Balaganapathi and Sindhamani’s love affair in K Balachander’s Sindhu Bhairavi (1985)

The ballad of
a sewing needle
that went down,
with a dirty mind,
on a piece of thread.
Stitched at noon,
drunk at dusk,
and in harmony with lust,
She fed on him
until the couch wept,
as he drank the sweat
of her aching neck,
leaving behind
legacies of the littlest
and the most viscous of lakes.
Together, they learnt
that it would be the best
if both of them were wet,
intoxicated by verses,
glances and snakes,
and left everything else
unspoken, unkempt.

The opening visuals of “Oorvasi Oorvasi” track in Shankar’s Kadalan (1994)

She is half-asleep,
curled up
like coffee stains
in a wet dream.
Her toes
twitch and twirl,
the moisture of kisses
that hissed last night
like cigarette burns.
Her fingers
tremble and tap,
taking turns,
counting the rain
that leaked out of her
a few hours ago
without a map.
she is half-awake,
basking in the
first light of
a late Monday.

Random camerawork in Ameer Sultan’s Raam (2005)

Pear trees
and pine forests
stand and sunbathe
at the slightest hint
of an early daybreak;
dry leaves, with rust stains
of reddish brown,
hiss sandpaper melodies,
slipping into their
finest summer gowns.
and water lilies
babysit burn marks,
disrobing under
teal-bleached skies,
as shadows glide over
the Western Ghats
like dancers with sunken eyes.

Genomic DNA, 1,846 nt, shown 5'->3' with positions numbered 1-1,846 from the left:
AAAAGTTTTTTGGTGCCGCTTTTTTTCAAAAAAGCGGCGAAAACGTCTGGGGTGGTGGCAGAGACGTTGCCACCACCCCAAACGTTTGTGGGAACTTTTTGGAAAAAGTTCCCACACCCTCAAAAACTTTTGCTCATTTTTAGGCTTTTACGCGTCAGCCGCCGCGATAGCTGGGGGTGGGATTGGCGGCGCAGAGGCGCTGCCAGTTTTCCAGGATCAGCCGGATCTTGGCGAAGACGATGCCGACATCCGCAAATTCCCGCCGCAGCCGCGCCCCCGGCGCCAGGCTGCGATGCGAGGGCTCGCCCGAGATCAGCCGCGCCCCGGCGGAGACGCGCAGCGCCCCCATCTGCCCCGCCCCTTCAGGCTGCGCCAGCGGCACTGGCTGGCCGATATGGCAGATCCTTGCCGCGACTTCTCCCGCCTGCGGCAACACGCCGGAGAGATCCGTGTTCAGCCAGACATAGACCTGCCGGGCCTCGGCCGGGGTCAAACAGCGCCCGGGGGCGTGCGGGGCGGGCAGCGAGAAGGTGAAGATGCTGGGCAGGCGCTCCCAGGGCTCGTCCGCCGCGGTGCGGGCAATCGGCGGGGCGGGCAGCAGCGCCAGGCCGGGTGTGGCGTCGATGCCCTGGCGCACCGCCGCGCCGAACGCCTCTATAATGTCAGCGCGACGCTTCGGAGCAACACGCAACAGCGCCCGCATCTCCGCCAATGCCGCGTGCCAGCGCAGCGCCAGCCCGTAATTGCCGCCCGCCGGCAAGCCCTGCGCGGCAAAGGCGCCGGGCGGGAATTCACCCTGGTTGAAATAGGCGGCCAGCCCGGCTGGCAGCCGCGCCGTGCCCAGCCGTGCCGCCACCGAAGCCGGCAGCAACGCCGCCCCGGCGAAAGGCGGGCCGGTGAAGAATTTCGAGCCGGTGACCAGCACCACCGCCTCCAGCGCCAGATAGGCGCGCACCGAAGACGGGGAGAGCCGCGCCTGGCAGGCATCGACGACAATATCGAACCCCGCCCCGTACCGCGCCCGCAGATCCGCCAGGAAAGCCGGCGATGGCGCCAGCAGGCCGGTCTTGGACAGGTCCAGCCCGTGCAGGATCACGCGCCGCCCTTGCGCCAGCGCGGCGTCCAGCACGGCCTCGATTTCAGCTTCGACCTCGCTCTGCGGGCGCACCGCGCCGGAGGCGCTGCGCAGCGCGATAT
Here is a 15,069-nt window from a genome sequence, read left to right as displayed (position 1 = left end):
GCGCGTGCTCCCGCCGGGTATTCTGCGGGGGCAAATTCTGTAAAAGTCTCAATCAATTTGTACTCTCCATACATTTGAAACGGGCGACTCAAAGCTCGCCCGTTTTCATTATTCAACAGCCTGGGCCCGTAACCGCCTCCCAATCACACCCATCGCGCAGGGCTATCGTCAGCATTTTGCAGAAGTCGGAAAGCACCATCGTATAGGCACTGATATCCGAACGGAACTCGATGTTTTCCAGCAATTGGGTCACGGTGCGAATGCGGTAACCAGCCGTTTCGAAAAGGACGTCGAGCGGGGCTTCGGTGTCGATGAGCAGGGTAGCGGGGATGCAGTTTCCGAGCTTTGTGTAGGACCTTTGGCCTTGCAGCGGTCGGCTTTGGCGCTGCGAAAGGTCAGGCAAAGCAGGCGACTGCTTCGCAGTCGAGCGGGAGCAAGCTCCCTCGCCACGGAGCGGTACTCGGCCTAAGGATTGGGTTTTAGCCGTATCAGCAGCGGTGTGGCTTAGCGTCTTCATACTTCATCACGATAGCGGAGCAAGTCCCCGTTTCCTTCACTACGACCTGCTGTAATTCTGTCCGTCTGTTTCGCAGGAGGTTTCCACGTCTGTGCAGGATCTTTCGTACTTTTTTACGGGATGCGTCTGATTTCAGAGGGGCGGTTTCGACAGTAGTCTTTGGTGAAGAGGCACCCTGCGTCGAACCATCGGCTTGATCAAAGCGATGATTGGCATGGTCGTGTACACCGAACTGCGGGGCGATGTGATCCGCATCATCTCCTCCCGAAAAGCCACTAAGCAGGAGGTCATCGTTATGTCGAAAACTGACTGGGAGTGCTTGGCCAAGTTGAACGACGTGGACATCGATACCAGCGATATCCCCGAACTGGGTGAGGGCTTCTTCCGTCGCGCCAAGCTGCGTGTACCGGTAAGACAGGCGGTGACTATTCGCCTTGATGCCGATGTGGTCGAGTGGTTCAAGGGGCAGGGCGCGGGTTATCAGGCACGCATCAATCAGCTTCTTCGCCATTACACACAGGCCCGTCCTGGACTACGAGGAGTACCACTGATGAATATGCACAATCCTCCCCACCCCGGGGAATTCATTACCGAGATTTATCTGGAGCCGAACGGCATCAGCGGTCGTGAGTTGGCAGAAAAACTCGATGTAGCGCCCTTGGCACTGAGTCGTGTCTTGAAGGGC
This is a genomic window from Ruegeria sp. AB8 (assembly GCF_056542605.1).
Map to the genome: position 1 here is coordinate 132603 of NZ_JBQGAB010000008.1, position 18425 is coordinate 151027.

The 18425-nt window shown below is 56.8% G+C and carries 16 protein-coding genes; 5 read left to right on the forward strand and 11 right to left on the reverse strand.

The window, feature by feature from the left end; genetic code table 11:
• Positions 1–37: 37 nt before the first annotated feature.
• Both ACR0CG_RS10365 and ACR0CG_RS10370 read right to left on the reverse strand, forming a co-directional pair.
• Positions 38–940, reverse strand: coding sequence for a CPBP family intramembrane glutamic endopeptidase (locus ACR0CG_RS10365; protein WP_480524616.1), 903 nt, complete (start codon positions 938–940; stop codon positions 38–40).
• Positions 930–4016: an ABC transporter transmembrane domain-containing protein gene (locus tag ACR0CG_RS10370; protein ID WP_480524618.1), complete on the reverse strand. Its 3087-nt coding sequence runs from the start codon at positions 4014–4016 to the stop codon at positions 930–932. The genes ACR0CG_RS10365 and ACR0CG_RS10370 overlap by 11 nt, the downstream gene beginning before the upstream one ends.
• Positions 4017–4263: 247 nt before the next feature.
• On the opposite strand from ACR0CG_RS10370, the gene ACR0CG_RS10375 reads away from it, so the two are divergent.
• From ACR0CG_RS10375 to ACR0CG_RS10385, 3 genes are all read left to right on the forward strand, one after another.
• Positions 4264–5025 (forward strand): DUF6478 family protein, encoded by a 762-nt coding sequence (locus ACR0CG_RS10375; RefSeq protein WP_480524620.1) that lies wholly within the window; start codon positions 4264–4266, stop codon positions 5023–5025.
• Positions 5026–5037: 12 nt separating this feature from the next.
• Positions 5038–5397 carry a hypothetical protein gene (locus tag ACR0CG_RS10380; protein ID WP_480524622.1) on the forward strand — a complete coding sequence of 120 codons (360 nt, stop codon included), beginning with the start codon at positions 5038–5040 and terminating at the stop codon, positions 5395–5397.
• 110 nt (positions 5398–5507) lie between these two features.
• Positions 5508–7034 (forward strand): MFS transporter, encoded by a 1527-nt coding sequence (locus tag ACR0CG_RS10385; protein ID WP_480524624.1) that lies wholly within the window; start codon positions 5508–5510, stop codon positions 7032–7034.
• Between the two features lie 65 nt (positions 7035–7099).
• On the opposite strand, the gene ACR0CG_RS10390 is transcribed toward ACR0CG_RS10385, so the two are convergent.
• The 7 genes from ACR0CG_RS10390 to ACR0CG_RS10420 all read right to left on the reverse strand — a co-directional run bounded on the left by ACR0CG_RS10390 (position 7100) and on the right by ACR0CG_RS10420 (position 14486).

A Painter In My Room

She paints
the stillness of dusk
outside the window
with her gin-soaked hair.
She sketches
streaks of half-light
that cuddle
the cotton in her pillows.
She seduces
the dust
to gather her toenails,
and make love
to the monsoonal rain.
Her fingers
move on the canvas
at speeds
set aside for clean air
to breathe life
into psychic plants.
Her cheeks
bloom in penciled shades
as a song tiptoes
behind her tongue,
drunk on melodies,
partially glazed.

Harry and Marion’s apartment sequence in Darren Aronofsky’s Requiem For A Dream (2000)

They cuddle by the riverbed
in-between her thighs,
they taste each other’s lungs
under ruby-studded skies,
stretched across
his belly side.
Like tender rubble,
they lay still,
and then, a sensual squirm;
an adventurous twirl
that makes their toes curl.
They take turns
with their teeth
since at worst –
it just might
beautifully hurt.
They explore
each other’s wounds,
half-lit and moistened,
like an exclamation point
and a question mark
in search of the end
of an unwritten sentence.

Christmas In Chennai

Midnight tales and
wine-soaked plum cakes
for the soul.
Winter hymns
sung out of tune
by polka-dotted ladies
and clean-shaven men in coats.
Common Myna calls and
Swat Cats episodes
at sunrise
with chicken soup
and buttered rolls.
The Nineties
fell in love with Christmas